Tuesday, March 13, 2012

Forests and Water Relationship

Forests play an important role in providing us with clean water. An estimated 80 percent of our nation's freshwater resources originate from forests that cover about one-third of the United States.

Forests provide a number of essential economic, social, and environmental functions in addition to supplying us with the cleanest water of any land use. They absorb rainfall, refill groundwater aquifers, slow and filter stormwater runoff, reduce floods, and maintain watershed stability and resilience.

Learn more about the relationship between forests and water resources on the Texas Forest Service Water Resources Program website.

Monday, March 5, 2012

BMP Fact Sheets

Need Some Quick Info on Forestry Best Management Practices?

Texas Forest Service has several fact sheets available to help you understand various aspects of using Best Managment Practices during your forest operations. These are a great resources for landowners or land managers unfamiliar with forestry BMPs.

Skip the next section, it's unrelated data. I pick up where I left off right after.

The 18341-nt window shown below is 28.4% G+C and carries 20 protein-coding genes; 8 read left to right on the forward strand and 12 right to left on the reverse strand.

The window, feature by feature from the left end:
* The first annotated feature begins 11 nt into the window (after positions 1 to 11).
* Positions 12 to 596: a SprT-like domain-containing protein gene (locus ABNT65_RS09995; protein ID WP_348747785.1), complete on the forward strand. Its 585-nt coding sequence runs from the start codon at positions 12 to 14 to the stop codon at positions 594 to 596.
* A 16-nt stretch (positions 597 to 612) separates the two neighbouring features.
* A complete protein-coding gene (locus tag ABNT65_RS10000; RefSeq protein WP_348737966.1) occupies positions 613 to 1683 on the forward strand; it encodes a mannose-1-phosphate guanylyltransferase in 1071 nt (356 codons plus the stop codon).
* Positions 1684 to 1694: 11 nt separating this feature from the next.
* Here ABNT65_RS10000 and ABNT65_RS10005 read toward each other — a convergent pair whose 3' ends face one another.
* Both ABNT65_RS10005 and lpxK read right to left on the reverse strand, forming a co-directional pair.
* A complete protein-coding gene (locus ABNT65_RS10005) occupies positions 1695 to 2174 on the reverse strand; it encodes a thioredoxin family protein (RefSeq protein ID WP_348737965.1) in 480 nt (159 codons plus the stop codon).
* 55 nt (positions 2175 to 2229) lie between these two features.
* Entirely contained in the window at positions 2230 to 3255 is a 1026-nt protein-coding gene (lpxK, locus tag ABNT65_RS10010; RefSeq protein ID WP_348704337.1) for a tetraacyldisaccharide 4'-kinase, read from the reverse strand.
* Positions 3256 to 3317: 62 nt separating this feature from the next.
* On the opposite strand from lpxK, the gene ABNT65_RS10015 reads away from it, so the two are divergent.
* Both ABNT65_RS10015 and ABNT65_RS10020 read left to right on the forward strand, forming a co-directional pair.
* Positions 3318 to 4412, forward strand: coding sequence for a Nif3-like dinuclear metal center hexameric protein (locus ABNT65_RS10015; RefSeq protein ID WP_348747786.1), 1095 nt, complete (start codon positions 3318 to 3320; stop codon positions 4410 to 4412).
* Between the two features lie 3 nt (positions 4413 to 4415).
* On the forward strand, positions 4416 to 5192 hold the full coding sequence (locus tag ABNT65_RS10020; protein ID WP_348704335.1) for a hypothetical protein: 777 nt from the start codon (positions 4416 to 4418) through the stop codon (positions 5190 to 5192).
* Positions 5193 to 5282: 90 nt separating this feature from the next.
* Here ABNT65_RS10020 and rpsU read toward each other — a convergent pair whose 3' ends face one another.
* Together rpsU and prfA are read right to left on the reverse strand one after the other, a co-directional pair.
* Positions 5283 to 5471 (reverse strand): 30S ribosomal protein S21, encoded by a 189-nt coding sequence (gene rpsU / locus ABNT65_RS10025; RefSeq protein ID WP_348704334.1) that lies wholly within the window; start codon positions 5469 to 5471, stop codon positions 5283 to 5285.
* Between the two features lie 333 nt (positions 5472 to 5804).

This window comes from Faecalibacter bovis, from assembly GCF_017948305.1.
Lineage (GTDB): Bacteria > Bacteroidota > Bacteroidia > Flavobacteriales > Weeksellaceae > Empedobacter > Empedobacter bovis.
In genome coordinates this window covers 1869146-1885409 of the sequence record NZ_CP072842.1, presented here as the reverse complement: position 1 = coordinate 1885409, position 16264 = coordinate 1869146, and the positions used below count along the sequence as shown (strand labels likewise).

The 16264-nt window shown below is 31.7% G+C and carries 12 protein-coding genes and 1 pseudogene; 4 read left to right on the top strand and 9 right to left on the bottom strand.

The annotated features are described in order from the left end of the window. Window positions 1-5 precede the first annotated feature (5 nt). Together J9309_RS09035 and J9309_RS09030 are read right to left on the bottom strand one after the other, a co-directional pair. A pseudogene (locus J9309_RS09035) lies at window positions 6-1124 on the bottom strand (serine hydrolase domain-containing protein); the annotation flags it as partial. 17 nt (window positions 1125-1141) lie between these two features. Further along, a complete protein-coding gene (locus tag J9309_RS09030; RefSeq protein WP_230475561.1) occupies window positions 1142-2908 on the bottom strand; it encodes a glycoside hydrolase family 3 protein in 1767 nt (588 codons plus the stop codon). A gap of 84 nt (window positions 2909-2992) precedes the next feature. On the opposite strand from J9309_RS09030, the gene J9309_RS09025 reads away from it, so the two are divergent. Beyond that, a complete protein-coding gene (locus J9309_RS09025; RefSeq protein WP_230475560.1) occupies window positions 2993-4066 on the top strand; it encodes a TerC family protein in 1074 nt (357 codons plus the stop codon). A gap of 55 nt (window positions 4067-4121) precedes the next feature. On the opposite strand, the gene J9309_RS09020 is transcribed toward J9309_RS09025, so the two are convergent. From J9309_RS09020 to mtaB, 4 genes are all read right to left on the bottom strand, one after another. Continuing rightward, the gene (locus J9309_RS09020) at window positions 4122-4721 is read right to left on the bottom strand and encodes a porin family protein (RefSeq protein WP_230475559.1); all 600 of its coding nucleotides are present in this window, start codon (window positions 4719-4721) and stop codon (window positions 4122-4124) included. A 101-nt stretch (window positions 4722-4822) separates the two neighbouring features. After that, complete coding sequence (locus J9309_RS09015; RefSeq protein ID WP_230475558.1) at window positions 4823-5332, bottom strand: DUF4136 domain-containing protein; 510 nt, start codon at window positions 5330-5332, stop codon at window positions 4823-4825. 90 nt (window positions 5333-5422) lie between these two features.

Topics include:

Thursday, March 1, 2012

March BMP Q&A

By: Chuck Coup, Water Resources Forester (Ret.), Texas Forest Service

Q:  I have a client in East Texas whose timberland was damaged by the 2011 fires. The streamside management zones (SMZs) were damaged as well, and I am trying to give some advice on restoring these areas in order to continue protecting water quality. Would it be better to allow these areas to naturally heal or should I recommend taking action? 

A:  That is a really good question, and I would imagine that many of you might have been wondering the same thing.  As we all know, the two primary purposes of an SMZ are to reduce or eliminate the potential for nonpoint source pollution, like sediment and logging debris, from reaching streams, and to maintain cool water temperatures. Of course, they also provide other important benefits like maintaining the integrity and function of the stream, providing habitat and cover for wildlife, and helping with the aesthetics of the site. We all know that SMZs are important areas that serve important functions, so what do we do if they are burned in a wildfire?  Do we stand back or take action?